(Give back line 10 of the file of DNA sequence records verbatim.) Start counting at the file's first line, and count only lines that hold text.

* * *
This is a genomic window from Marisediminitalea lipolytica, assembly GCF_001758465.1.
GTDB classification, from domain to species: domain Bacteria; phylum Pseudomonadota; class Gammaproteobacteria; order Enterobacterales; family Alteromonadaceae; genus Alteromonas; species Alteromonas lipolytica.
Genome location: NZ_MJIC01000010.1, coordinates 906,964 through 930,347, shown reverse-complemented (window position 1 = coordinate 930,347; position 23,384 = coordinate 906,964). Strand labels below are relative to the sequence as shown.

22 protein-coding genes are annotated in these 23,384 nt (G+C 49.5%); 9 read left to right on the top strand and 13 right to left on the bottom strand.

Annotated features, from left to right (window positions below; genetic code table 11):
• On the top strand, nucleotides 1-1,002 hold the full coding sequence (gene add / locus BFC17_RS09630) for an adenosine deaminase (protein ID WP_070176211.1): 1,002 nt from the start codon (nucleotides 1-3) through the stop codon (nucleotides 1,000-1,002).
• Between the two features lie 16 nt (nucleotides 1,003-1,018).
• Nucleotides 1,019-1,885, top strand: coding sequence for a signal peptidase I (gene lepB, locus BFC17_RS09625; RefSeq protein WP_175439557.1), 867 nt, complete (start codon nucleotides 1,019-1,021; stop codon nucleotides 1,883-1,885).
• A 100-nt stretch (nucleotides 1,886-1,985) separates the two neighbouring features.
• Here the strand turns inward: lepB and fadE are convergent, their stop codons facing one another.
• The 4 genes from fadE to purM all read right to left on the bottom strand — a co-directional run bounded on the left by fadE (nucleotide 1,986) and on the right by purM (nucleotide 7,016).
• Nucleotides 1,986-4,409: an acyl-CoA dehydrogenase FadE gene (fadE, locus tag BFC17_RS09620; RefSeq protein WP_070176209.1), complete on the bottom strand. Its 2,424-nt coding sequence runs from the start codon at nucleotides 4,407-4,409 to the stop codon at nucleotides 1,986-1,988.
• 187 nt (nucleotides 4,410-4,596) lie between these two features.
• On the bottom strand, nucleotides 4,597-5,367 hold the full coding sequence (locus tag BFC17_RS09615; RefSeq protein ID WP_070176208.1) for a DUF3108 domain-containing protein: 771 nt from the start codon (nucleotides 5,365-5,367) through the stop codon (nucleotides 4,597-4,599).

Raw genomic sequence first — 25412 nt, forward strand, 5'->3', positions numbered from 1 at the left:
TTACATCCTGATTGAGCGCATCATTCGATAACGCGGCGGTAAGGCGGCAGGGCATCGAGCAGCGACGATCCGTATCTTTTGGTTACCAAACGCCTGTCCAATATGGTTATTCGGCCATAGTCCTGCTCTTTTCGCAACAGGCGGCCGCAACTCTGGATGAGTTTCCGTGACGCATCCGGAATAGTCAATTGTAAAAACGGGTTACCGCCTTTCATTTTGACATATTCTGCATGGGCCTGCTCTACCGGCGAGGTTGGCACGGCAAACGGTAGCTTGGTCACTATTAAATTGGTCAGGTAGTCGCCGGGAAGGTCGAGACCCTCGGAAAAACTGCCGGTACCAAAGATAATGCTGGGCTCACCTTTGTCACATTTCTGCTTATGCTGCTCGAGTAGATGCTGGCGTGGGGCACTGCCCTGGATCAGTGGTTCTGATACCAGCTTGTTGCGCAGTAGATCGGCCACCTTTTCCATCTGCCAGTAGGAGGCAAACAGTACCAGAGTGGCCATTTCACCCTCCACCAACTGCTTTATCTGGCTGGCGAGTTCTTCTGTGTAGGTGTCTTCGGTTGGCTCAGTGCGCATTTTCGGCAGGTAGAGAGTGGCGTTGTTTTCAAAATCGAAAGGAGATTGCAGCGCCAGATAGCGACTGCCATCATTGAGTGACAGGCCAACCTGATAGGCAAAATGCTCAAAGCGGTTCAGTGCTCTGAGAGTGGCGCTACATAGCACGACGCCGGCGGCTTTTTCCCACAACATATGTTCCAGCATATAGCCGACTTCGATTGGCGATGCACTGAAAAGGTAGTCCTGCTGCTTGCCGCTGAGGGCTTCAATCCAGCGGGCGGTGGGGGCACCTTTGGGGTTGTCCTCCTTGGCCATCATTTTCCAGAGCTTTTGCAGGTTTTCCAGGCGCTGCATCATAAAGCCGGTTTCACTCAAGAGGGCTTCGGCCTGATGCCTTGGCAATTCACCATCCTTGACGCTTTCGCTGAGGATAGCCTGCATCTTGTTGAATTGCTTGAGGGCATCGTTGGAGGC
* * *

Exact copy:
• Here the strand turns inward: lepB and fadE are convergent, their stop codons facing one another.